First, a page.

Cuomo said $250 million would be awarded to schools that excel in boosting pupil achievement, and another $250 million would be granted to schools that slash administrative costs.
Citing that New Yorkers pay some of the highest taxes in the nation, Cuomo proposed a property tax cap that would limit annual increases in taxes to the lesser of two percent or the rate of inflation except by vote of the local citizens or extraordinary capital expenditures.
New York State Association of Counties Executive Director Stephen J. Acquario said for years, county officials have fought for such Medicaid reform and mandate relief.
"These mandates have contributed in large part to the exorbitant property taxes that are forcing families and businesses out of the state," he said. "NYSAC welcomes Gov. Cuomo's creation of a team to address the mandates that have overburdened taxpayers and local governments throughout New York, and looks forward to working toward real property tax relief."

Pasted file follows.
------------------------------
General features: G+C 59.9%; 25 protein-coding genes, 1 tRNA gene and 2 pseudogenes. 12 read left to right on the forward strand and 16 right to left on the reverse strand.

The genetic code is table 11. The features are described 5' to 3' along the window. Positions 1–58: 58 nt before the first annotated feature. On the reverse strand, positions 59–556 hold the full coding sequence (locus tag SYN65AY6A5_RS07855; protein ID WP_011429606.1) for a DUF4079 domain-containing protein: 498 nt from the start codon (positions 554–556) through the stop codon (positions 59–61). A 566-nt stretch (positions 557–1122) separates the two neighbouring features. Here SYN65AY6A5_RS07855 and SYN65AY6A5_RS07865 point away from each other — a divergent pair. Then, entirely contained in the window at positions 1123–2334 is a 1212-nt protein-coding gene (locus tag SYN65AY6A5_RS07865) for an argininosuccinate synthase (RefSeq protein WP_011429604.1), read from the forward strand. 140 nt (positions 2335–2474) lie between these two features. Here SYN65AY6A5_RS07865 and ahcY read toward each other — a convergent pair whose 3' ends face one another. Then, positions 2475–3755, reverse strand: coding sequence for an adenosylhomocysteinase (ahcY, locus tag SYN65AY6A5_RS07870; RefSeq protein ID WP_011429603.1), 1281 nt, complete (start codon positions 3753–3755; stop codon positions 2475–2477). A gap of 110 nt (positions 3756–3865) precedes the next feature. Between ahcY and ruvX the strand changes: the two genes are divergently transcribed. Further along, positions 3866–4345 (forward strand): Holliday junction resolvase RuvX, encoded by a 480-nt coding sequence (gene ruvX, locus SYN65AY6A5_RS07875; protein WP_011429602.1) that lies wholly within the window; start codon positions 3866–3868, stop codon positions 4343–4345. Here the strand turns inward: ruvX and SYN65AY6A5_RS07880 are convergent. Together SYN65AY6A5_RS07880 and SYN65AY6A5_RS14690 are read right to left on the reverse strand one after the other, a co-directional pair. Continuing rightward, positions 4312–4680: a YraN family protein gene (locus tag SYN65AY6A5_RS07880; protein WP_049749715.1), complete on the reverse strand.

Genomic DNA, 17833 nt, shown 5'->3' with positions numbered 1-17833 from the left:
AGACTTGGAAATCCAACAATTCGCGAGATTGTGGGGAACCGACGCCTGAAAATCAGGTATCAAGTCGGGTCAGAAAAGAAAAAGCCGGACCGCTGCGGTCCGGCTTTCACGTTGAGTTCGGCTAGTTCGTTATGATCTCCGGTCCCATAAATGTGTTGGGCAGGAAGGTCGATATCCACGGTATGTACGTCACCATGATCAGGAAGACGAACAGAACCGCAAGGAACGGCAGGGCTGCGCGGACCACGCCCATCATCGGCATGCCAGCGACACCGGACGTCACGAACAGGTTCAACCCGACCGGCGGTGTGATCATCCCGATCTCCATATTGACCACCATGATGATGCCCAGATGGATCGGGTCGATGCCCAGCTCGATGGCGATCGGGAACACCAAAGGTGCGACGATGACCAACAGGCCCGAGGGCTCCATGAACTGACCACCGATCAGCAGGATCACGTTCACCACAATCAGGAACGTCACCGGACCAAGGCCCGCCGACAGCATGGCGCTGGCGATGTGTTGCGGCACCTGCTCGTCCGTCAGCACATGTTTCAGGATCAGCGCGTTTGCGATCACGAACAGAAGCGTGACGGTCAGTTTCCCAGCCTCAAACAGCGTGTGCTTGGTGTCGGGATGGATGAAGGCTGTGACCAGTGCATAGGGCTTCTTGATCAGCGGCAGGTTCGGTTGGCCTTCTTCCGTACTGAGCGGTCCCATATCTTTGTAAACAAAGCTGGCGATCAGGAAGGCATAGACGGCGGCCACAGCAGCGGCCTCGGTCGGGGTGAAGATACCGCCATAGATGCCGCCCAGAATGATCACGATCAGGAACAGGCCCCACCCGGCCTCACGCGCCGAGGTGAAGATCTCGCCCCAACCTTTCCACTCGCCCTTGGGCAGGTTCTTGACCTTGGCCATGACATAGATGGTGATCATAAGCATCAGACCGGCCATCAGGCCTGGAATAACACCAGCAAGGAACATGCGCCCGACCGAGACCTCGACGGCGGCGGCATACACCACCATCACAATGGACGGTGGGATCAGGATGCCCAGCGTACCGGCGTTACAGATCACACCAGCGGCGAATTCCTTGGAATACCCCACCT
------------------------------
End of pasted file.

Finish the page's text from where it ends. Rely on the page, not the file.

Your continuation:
State Sen. Betty Little said such reform as Cuomo imposed was overdue. Citing census figures that show population moving out-of-state, she said a cap must be imposed on runaway state government spending.
Lawmakers, she said, need to cut or eliminate least-effect programs and services - particularly in light of the state's $10 billion budget gap.
Little said that the legislature must work with a common goal to make those changes.
"The divisiveness of hyper-partisan politics has to end and be replaced with a constructive dialogue that leads to sensible policy decisions," she said.
However, lawmakers should avoid budget manipulation that only achieves illusory short-term gains.
"I'm hoping to see a greater emphasis on a long-term strategy to make New York a more affordable place to live and work five, 10 and 20 years from now," she said.